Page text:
But it appears some staff seats are changing, and either Brian Ferentz’s duties or his position will be one of them.
Verdict: The jury is out to lunch, but it’s leaning toward fact.
Brian Ferentz has been Iowa’s offensive coordinator since 2018. (Scott Dochterman / The Athletic)
Iowa did enough to upgrade its roster through the portal
There’s no question the Hawkeyes did more than spackle over a spot or two and call it good. Picking up quarterback Cade McNamara is a program changer. I’m not predicting he will earn All-Big Ten honors, but he will upgrade that position significantly. At Michigan in 2021, McNamara completed 64 percent of his passes. An Iowa quarterback hasn’t hit 60 percent since C.J. Beathard in 2015. If McNamara can replicate that number alone, it could help the Hawkeyes score six to eight points more per game. If he could sidestep the pass rush and connect with receivers down the field, it could mean 14 points more per game.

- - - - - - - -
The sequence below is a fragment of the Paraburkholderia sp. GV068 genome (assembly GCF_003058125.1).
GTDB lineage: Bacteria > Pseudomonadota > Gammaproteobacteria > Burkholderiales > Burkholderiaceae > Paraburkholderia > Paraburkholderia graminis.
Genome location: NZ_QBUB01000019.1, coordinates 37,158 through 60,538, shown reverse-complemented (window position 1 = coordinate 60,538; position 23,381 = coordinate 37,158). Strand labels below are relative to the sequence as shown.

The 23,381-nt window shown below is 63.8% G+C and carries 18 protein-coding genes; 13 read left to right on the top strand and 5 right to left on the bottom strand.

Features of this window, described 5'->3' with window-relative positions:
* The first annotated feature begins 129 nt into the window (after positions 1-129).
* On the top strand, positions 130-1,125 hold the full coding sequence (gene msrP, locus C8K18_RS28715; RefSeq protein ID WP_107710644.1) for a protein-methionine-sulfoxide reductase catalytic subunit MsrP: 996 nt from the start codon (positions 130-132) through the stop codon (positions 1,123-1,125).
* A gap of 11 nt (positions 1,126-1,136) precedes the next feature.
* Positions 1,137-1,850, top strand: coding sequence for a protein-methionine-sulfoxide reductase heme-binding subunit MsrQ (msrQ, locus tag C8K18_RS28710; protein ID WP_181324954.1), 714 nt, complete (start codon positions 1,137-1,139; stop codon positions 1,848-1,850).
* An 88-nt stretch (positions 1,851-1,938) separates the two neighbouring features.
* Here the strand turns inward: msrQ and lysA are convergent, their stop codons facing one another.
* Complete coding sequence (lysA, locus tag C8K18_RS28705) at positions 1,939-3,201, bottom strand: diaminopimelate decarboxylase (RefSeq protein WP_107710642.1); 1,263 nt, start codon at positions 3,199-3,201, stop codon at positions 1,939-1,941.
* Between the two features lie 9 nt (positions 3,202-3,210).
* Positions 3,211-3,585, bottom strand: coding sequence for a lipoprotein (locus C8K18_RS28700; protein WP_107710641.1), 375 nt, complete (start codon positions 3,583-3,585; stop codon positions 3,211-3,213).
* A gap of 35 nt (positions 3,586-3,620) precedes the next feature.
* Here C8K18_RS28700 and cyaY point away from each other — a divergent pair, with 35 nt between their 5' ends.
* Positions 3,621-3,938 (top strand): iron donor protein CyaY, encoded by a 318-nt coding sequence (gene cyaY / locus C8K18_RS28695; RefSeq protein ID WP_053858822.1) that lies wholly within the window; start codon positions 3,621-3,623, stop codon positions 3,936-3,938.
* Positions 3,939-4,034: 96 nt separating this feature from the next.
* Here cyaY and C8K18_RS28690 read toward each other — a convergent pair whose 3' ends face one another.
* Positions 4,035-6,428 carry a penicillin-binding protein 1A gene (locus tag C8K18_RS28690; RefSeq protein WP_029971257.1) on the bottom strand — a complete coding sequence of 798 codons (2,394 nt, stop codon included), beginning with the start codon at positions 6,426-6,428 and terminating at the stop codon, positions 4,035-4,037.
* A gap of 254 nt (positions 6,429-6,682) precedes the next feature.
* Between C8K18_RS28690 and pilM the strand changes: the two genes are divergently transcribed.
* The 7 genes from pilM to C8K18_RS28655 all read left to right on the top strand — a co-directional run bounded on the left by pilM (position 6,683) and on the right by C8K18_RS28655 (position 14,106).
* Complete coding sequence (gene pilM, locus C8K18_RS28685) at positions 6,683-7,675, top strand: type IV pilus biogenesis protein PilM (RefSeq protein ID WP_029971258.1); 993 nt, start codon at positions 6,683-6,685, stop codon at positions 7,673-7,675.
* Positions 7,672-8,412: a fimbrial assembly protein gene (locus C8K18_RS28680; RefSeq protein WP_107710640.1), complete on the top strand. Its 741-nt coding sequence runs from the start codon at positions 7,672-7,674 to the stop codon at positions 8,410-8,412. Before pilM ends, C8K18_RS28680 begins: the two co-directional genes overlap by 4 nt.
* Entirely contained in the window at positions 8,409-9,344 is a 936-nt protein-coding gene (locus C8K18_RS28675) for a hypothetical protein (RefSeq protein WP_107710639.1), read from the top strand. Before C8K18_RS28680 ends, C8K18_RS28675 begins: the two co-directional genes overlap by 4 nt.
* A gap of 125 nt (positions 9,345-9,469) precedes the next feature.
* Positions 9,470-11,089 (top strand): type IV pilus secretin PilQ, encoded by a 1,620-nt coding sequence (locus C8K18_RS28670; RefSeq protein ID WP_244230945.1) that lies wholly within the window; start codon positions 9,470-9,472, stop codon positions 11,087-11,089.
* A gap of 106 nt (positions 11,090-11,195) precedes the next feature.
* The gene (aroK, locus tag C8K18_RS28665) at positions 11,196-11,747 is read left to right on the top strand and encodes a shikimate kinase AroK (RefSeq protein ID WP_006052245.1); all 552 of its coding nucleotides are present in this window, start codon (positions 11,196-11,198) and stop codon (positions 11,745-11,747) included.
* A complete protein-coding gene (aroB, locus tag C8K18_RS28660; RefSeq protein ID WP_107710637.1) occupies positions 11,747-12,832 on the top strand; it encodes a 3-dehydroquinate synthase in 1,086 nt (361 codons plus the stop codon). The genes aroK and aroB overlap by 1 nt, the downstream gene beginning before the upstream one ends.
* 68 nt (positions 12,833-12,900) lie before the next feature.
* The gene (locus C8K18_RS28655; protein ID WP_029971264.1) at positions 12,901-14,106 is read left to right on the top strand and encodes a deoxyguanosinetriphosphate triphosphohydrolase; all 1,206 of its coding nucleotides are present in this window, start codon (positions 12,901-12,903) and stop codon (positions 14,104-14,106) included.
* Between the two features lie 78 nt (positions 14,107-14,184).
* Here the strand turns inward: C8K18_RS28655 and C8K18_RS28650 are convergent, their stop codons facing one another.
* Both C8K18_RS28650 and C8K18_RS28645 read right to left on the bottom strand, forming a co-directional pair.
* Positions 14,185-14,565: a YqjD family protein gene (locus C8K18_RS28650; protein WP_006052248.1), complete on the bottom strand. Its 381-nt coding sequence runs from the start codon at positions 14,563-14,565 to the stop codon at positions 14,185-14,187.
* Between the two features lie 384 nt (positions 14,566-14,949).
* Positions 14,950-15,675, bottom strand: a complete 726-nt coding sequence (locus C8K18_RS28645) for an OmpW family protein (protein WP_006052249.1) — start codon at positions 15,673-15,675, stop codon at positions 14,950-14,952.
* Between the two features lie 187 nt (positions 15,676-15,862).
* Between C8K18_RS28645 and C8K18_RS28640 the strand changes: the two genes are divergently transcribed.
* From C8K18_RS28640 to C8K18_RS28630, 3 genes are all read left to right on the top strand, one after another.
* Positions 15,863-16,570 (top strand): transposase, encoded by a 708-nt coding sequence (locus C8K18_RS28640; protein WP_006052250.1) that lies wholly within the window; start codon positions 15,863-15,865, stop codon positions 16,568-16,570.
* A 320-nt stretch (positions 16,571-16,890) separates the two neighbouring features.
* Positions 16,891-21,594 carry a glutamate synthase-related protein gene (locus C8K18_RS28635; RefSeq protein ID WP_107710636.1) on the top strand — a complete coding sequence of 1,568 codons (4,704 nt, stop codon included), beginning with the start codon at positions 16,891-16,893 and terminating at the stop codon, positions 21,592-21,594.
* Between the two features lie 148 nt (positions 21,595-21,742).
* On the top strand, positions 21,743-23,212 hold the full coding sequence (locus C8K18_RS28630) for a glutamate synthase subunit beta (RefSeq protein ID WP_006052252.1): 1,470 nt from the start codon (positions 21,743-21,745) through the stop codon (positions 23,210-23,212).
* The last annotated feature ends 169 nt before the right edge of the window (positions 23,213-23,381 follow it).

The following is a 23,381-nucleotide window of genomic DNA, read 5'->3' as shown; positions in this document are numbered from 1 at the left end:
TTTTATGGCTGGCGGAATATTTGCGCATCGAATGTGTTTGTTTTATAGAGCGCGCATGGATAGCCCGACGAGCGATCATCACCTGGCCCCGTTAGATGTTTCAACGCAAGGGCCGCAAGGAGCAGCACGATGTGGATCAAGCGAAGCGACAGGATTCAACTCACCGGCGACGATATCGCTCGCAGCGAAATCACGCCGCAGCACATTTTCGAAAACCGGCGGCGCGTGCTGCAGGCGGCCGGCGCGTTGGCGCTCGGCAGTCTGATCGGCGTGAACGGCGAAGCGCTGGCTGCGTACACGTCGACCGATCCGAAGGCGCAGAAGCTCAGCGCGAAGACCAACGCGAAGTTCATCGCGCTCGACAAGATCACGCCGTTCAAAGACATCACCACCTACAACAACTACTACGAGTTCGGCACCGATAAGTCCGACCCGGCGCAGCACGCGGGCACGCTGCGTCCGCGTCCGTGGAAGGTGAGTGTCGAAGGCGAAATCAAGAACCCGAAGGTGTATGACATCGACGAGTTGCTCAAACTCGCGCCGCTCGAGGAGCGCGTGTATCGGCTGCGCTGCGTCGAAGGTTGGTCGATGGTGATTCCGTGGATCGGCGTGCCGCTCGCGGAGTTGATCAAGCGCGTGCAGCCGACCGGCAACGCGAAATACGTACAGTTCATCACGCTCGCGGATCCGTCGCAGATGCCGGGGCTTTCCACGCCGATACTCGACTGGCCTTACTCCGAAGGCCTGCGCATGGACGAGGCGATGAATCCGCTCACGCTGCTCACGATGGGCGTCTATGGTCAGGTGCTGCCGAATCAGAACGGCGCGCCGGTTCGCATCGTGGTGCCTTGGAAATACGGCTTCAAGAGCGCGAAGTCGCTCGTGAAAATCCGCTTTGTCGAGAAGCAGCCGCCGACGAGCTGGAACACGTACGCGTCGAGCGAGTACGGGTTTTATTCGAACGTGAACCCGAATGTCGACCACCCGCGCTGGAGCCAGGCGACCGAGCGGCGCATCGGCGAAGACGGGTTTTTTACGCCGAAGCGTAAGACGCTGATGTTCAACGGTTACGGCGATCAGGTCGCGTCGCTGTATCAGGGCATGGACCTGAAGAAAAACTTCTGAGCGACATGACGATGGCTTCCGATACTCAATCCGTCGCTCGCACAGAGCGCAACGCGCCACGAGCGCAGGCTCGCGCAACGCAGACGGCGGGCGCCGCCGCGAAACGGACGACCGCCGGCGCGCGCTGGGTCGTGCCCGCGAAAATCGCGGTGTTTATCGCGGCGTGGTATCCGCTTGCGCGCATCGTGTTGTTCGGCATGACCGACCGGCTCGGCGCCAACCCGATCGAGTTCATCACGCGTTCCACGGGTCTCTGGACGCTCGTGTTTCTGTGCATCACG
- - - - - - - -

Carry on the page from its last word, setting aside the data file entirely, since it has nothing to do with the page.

McNamara’s former Michigan teammate, tight end Erick All, will fill in the potential drop-off from Sam LaPorta’s absence, while Charleston Southern receiver Seth Anderson could become quite the find. In addition, Division II offensive tackle Daijon Parker has the perfect build and nastiness to play the same position at Iowa. Whether he can apply the correct technique enough to become a high-level lineman is undetermined.GO DEEPERHow has Iowa fared in the portal and where do the Hawkeyes still need help?
Those additions are critical and move the offense forward. But are they enough? Probably not. The Hawkeyes could use another receiver, perhaps two more offensive linemen and a linebacker. But the difference between spring 2023 and last year is the staff knows they’re not done.
Recruiting director Tyler Barnes continues to follow athletes who could end up available in May, and there are visits taking place this weekend. The Swarm Collective president Brad Heinrichs, who frequently provides updates on an On3 message board called the Iowa Swarm Lounge, wrote Virginia linebacker Nick Jackson plans to visit Iowa this weekend. Jackson was named second-team All-ACC for two consecutive seasons and led the league with 10.4 tackles per game.